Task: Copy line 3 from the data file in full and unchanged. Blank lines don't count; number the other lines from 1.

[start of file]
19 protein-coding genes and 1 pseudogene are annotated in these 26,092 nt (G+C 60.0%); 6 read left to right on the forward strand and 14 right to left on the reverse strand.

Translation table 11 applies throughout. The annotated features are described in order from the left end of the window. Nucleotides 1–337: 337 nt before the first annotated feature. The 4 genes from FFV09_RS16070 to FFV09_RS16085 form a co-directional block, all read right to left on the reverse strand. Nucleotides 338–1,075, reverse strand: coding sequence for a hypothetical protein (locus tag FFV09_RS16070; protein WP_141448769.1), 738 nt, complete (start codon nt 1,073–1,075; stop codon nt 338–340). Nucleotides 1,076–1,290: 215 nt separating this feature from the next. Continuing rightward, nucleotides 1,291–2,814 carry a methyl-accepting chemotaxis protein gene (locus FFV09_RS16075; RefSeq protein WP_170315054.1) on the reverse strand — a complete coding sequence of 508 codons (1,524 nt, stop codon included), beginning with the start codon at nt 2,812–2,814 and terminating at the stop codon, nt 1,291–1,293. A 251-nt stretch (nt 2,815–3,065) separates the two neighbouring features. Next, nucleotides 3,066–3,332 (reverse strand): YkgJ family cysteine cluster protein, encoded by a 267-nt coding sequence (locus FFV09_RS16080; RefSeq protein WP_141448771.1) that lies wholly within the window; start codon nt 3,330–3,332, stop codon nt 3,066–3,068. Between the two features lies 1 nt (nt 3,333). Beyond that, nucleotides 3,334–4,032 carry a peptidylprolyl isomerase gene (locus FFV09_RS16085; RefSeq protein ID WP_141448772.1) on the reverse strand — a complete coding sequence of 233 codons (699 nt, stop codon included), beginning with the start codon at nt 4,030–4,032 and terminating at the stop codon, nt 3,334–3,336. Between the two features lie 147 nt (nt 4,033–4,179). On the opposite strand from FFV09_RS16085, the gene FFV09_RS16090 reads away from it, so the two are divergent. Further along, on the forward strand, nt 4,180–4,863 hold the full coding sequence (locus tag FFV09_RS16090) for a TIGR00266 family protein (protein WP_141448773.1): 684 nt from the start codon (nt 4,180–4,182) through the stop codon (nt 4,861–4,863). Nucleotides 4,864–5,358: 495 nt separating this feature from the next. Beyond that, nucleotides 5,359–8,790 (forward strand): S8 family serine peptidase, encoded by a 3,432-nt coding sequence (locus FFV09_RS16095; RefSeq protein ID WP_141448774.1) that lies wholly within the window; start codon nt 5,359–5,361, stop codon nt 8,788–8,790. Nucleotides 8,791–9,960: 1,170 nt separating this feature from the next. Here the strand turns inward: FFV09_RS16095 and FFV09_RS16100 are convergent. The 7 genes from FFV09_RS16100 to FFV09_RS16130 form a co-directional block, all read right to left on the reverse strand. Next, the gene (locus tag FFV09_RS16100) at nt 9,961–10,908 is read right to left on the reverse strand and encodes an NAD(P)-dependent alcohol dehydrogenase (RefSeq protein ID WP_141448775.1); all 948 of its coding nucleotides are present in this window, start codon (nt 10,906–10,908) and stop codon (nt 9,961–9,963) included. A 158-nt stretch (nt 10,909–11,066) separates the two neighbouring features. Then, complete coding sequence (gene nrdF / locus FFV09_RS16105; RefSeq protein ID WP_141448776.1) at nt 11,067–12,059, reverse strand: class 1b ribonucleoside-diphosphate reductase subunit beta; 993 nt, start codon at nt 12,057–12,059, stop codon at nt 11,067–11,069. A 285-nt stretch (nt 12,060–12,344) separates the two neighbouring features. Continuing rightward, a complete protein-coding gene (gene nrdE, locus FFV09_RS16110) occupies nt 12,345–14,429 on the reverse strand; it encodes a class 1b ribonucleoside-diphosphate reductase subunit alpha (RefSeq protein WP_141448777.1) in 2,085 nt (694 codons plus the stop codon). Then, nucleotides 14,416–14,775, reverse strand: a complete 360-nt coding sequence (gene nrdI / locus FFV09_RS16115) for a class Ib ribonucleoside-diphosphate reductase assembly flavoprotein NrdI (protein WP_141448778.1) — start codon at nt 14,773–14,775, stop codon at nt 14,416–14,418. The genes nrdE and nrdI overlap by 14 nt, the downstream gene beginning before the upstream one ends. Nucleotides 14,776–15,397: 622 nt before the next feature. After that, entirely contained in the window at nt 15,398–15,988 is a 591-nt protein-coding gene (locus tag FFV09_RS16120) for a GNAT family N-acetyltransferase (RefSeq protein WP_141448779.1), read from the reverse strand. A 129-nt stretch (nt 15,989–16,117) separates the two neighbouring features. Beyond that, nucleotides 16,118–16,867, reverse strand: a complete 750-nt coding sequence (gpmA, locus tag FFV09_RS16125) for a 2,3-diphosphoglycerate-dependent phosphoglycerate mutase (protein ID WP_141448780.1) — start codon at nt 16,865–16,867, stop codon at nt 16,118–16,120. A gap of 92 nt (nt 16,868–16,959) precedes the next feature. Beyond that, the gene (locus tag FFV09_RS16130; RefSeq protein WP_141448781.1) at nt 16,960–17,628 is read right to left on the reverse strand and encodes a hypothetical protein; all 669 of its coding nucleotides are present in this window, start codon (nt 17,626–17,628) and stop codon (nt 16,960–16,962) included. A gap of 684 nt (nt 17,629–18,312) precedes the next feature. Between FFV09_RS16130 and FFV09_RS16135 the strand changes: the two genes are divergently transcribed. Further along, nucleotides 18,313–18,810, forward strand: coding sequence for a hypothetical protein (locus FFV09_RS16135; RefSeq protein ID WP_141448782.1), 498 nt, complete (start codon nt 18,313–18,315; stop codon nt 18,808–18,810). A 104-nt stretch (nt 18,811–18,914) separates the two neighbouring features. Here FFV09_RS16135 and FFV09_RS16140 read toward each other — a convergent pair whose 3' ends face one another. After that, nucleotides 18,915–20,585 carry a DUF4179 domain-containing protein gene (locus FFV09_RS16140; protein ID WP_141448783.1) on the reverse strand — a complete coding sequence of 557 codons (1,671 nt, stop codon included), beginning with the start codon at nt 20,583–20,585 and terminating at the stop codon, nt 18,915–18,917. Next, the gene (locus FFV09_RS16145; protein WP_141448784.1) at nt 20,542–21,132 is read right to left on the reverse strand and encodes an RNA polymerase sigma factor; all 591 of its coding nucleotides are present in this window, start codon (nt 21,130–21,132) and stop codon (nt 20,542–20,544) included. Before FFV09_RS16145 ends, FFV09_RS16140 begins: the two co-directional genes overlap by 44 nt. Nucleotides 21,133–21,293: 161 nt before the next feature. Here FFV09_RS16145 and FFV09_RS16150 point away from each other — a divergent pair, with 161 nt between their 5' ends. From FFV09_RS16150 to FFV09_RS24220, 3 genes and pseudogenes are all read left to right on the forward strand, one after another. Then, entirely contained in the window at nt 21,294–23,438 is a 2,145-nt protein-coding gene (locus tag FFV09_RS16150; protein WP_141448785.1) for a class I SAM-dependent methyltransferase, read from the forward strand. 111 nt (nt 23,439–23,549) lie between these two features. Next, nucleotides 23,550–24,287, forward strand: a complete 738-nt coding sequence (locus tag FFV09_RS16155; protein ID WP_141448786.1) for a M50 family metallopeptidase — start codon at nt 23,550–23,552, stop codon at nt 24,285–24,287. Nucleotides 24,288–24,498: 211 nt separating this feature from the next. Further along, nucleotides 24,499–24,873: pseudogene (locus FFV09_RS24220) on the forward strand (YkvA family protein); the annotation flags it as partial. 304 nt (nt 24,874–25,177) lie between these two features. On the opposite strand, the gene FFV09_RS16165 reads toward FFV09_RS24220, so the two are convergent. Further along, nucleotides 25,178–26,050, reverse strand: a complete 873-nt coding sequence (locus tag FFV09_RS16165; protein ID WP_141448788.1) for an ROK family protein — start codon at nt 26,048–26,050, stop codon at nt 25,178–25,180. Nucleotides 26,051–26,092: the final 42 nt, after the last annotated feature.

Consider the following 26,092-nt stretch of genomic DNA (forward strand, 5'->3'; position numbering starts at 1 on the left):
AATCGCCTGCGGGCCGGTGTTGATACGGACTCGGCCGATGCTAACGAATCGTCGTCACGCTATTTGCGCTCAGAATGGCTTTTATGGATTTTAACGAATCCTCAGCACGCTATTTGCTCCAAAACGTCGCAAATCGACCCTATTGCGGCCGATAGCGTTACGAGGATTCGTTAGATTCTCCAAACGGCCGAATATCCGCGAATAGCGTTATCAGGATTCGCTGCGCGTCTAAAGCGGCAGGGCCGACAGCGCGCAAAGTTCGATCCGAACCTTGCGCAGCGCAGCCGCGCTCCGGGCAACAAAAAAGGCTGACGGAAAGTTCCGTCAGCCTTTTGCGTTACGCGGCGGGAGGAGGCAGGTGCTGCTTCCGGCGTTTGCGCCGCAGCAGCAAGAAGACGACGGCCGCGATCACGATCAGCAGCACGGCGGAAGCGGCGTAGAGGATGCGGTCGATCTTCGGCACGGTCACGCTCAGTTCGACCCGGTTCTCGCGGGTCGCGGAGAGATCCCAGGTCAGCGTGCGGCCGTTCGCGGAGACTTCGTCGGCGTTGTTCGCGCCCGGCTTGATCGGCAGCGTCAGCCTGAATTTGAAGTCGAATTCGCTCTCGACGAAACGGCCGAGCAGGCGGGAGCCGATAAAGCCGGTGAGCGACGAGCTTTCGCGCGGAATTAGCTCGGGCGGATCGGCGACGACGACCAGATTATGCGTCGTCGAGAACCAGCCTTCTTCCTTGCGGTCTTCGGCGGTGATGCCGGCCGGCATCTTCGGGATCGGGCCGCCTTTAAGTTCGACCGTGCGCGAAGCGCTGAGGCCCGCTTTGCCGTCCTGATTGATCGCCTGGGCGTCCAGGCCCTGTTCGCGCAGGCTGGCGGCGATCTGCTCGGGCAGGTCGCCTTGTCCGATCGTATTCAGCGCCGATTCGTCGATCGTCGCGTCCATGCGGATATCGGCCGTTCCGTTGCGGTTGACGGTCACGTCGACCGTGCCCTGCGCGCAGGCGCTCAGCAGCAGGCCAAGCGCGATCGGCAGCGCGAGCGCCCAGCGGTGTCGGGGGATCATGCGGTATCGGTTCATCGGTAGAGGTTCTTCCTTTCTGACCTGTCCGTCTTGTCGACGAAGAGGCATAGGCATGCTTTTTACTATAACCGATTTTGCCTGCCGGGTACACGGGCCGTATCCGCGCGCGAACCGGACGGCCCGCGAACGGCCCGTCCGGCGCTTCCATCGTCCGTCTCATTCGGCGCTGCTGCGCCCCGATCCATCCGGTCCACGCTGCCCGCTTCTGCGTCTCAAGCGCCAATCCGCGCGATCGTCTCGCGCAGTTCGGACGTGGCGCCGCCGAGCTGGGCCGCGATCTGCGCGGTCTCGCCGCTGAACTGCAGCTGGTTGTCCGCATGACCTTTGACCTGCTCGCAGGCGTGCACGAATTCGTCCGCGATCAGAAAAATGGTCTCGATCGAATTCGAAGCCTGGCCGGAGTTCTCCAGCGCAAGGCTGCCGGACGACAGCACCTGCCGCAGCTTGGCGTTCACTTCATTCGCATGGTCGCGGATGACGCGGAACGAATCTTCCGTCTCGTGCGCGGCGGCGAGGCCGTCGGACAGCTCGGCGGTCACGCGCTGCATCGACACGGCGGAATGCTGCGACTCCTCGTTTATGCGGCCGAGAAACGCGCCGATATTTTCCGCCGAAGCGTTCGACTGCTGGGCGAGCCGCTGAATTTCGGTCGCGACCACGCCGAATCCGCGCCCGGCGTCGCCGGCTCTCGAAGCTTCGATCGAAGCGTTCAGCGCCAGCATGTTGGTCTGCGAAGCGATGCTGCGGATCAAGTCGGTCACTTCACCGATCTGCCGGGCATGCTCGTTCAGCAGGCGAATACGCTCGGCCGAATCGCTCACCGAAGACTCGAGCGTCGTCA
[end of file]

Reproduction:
Consider the following 26,092-nt stretch of genomic DNA (forward strand, 5'->3'; position numbering starts at 1 on the left):